Stories of Motherhood: I survived Postpartum Depression {Part One}

postpartum depression

I survived Postpartum Depression (PPD).

One big reason is that many people who experience maternal mental illness are too scared to talk about it for fear they will be seen as a bad mother.

My personal battle with maternal mental illness was against postpartum depression. An illness I describe as a slow-moving fog of blackness that sneaks up completely consuming you, and by the time you realize it… it’s already too late.

Postpartum Depression symptoms can vary from person to person so that’s why noticing you have it is complicated.There is no one size fits all when it comes to PPD.

Having a predisposition for depression, I have always tried to be very self-aware. Psychologists have been a part of my life on and off since I was young. Anytime I felt emotionally imbalanced I would go to therapy for a bit, talk about what was going on and quickly get the all clear.

Because of my predisposition, I told my OB/GYN that I feared I might experience PPD. He recommended a psychiatrist and I started my sessions before I even gave birth to our son.

I was “prepared” and Postpartum Depression still caught me by surprise.

My Psychiatrist told me I was having PPD symptoms, and I still spent months thinking it was baby blues that would be gone soon. I always handled my emotional imbalances without medication, this would be no different. I didn’t need help, or medication, or even therapy at times.

When I gave birth I felt that I had to be this perfect mom and nothing was ever allowed to be wrong with me.

I thought I wasn’t supposed to feel anything except wonderful.

Denial and fear didn’t let me accept what was actually going on. I was thinking I would be considered a bad mother, bad spouse, and weak person if I admitted I had PPD.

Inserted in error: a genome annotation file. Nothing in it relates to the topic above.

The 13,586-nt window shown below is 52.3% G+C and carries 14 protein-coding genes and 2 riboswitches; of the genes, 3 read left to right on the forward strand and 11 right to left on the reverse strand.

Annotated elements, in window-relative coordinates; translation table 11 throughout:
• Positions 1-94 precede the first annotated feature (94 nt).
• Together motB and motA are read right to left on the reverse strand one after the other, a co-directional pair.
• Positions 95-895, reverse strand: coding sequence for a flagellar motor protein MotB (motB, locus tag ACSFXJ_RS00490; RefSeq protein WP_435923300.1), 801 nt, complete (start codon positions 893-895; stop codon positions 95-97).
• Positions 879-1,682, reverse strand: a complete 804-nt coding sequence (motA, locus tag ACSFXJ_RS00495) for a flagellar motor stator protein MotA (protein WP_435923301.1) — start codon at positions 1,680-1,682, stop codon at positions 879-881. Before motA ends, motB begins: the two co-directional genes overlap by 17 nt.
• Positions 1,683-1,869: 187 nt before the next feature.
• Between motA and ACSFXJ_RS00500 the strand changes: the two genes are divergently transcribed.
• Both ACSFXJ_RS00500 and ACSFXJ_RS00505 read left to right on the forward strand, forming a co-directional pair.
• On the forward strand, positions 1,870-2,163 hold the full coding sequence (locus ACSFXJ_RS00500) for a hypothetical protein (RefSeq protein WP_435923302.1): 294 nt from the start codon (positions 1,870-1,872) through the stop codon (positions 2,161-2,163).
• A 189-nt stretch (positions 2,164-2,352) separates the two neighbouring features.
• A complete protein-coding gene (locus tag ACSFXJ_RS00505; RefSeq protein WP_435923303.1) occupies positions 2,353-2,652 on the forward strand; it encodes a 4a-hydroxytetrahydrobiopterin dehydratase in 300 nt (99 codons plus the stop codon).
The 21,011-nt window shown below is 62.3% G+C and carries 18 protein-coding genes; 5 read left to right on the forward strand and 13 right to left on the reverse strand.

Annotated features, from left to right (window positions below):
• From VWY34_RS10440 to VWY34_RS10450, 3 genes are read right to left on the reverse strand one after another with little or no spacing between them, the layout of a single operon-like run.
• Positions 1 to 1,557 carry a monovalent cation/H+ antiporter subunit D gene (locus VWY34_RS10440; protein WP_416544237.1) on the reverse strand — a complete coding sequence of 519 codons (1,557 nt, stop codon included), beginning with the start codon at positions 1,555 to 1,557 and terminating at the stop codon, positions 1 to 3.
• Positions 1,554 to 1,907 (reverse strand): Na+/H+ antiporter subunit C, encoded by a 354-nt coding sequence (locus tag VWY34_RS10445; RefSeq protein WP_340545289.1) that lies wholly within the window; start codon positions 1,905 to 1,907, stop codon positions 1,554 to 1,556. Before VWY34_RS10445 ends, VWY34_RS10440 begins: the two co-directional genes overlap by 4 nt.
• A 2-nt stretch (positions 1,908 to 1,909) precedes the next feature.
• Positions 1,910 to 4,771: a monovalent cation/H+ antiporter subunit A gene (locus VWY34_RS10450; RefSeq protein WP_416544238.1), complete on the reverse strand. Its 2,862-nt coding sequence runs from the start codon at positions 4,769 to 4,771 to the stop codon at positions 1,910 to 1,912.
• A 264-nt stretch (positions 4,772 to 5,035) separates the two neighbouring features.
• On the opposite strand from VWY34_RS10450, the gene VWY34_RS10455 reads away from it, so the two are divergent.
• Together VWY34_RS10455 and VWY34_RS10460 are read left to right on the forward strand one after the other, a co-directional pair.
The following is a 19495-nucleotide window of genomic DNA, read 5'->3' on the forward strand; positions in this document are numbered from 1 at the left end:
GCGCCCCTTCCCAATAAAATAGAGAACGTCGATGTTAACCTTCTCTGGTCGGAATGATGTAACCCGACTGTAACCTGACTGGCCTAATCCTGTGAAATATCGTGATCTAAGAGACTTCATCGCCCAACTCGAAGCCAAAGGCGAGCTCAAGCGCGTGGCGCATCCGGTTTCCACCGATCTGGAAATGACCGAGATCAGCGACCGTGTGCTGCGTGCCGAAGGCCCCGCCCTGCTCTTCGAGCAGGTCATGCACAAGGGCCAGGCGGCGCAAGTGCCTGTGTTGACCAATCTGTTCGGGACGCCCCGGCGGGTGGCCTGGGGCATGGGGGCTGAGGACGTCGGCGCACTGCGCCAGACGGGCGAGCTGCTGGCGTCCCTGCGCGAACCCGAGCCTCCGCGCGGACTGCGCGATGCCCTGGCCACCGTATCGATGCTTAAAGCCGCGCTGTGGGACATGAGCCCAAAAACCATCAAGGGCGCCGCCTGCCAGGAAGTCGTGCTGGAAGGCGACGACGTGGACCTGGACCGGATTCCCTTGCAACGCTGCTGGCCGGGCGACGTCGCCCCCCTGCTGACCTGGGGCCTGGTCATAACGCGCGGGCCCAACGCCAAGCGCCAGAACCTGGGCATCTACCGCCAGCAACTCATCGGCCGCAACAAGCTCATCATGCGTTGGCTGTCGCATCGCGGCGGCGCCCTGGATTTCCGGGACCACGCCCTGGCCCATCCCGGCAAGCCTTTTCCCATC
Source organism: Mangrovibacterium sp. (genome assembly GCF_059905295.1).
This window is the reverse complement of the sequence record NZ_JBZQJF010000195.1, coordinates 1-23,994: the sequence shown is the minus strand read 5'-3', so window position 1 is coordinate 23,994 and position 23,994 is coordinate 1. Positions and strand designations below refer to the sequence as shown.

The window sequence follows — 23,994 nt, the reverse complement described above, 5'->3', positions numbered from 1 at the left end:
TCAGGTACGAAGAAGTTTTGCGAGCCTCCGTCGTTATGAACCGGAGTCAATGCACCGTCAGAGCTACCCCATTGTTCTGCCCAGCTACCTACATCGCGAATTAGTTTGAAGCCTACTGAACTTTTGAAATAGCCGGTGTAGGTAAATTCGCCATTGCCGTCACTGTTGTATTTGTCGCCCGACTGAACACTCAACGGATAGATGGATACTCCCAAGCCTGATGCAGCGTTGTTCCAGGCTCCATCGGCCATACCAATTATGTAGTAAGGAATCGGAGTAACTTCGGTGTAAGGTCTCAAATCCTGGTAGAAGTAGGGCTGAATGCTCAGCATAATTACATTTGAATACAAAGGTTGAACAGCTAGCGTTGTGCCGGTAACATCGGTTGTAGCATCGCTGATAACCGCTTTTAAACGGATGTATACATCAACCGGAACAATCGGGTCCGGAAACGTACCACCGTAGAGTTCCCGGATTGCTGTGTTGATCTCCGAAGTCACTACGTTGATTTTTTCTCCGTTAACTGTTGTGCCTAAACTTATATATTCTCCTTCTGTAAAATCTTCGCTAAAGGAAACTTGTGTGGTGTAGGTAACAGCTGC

My PPD presented itself in the form of extreme sadness followed by emotional numbness with a hefty side dish of OCD and Anxiety.

motherhood and mental health

In the beginning, I cried a lot and I got angry when things didn’t go exactly as I expected. If something came up last minute, it meant canceling everything else I had to do that day. I would make any excuse if it meant staying home in my PJ’s.

Later I would swallow the lump that built up in my throat to avoid crying so I would seem ok. After so long of swallowing my feelings, my emotions just shut off.

Eventually, I was a robot going through all the motions but never truly absorbing any of the moments.

My OCD had me thinking if I didn’t rock my baby exactly 10 times before putting them down or if I didn’t sleep facing the nursery something terrible would happen. Not your “average” terrible, I mean out of the bloodiest horror movie terrible.

Anxiety would keep me up at night checking to make sure the baby was ok, even when I had a 24-hr nurse 6 days a week. The fear that something bad was going to happen wasn’t a first-time mother anxious feeling, it was anxiety that would send me into full-blown, chest constricting, hyperventilating, panic attacks.

How could I be that anxious and be emotionally numb at the same time? {Continued in Part 2}

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About the Author:

Rachelle lives in South Florida with her husband and 2 kids. After going through Postpartum Depression she started to blog about her journey from empty cup to full and how she learned to nourish herself so she could nourish others. She is a maternal mental health advocate sharing her story in hopes other women will know they are not alone and that its ok to ask for help. You can read more about Rachelle and her blog at 

If you are inspired by Rachelle’s story and would like to speak to someone about your experience postpartum. Email me to schedule a consult today. I would be honored to hear your story.  If it is an emergency please reach out to the suicide prevention lifeline or call 911.

About the author:<br><a href=""><span class="uppercase">A</span>shley Rodrigues</a>, Therapist
About the author:
Ashley Rodrigues, Therapist

Ashley is a licensed mental health therapist and life coach practicing in Denver, CO. She specializes in perinatal mental health and working with women as they navigate the journey of growing their families.

Ashley works with clients virtually worldwide, Fill out the contact form to learn more about working with Ashley. For urgent support use the Postpartum Support International Hotline and for crisis please dial your local emergency line.

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